Skull crushers are great for strengthening your triceps. The good news is, despite what the name suggests, you don't actually have to crush your skull in the process! Owing to the risk of dropping weight on your head, in case you employ a bad technique, the skull crusher acquires its name.
Skull crushers, however, are fantastic arm exercises that truly target the triceps when performed correctly. It's a triceps exercise for everyone, from seasoned powerlifters aiming to increase their bench press to bodybuilders seeking more bulk as well as regular gym visitors aiming for a noticeable pump!
How to Perform Skull Crushers Properly
Skull crusher exercises, also known as lying triceps extensions, are a traditional workout done while laying on a bench and using one or two dumbbells. With your elbows pointed, you hold the weight above your face and pull it upwards using your triceps to straighten your elbow.
Here's how to perform the skull crusher workout:
- Lay face-up on a bench with your feet flat on the floor on either side. Hold a dumbbell in each hand.
- Arms should be outstretched over the chest with the palms facing inward.
- To stop the low back from arching, contract your glutes, engage your core, and draw your rib cage down.
- Slowly bend your elbows to lower the dumbbells until they are an inch over your head or on either side of your head while tucking your elbows in and squeezing your shoulders down.
- To work the lats and isolate the triceps as the weights decrease, avoid moving the upper arms and anchor your shoulders downward.
- Straighten your elbows and bring your arms back over your chest with control.
When you lower the weight, maintain neutral spinal alignment. If the weight is too heavy or your triceps are not stretching out completely between reps, your back may begin to arch. See if lowering the weight enables you to maintain a straight back.
What Does Skull Crusher Exercise Do for the Body?
A great approach to give the back of the arms additional heft and definition is by practicing the skull crusher. As it targets the triceps and tones the arms, it's a terrific technique to incorporate into upper-body workout programs. It can also increase shoulder stability.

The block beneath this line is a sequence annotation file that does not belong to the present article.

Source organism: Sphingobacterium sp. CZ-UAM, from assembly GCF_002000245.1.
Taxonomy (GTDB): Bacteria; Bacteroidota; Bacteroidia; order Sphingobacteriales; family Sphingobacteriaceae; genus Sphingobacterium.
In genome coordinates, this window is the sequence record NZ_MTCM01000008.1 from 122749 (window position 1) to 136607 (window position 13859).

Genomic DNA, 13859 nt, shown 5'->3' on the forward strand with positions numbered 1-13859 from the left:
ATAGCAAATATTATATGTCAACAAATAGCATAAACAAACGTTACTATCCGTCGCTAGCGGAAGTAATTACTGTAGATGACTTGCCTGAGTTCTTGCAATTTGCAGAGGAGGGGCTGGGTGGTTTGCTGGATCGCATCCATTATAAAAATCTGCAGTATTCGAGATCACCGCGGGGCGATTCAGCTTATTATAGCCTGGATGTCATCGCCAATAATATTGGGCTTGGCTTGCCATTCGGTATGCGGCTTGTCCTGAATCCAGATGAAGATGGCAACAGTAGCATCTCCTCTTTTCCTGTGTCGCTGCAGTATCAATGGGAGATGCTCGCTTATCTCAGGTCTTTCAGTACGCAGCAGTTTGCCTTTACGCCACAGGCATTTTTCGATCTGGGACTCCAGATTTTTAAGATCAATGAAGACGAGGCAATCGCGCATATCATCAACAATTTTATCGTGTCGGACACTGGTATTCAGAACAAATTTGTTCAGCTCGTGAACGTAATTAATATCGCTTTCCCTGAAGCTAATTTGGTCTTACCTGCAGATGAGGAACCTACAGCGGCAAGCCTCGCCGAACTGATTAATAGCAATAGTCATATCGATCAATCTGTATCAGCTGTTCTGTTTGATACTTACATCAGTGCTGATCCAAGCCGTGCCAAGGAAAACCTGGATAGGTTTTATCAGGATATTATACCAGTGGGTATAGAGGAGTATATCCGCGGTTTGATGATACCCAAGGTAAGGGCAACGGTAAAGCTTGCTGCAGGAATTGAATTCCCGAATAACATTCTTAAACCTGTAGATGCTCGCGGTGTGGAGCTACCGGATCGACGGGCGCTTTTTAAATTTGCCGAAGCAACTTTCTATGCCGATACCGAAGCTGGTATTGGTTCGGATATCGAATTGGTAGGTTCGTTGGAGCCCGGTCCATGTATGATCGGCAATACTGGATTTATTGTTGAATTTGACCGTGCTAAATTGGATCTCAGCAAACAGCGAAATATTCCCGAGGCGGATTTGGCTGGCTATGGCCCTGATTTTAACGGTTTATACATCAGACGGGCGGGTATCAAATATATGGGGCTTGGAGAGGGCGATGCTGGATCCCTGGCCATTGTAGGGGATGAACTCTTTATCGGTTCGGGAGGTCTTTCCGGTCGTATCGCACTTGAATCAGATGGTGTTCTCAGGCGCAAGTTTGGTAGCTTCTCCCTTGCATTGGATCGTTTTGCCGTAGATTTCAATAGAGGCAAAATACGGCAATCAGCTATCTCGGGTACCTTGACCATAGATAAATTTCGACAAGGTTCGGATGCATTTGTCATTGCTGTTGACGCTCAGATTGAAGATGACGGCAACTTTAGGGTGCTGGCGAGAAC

Your triceps' strength and capacity will therefore be enhanced by any workout that calls for a full elbow extension.
The shoulder and elbow joints, as well as all the tendons and ligaments that support them, are strengthened and improved with skull crushers.
If you're unable to perform this exercise, you can try alternatives to skull crushers.
Common Mistakes to Avoid While Performing Skull Crushers
If you've never tried the technique before, skull crushers can feel awkward to get used to. It all comes down to form to make sure you actually target the triceps. To prevent making common blunders, keep the following tips in mind:
1) Overdoing Weights
Be sure to experiment with various weights until you find one that feels comfortable. To help you become accustomed to the movement, it is advised to begin with lesser weights—even as little as two pounds—and do more repetitions.
2) Shaky Grip
If the weight escapes your grasp, hold on tightly to prevent injury to your face or head. If you find this bothersome, you should first strengthen your grasp.
3) Letting Your Elbows Flare
Lifters with less experience are more likely to let their elbows flare out. You can reduce the participation of the triceps if this happens too frequently. Keep them firmly in place and near your body.
The skull crushers might put stress on your wrists and elbows, but there is no exercise that is 100 percent risk-free. Additionally, depending on where you fail, the movement configuration can prevent you from finishing the set if things don't go according to plan.
There is no getting past the fact that the skull crusher is a multifunctional, all-purpose exercise that every responsible gym-goer should know how to perform. However, some people do unquestionably benefit more from the movement than others.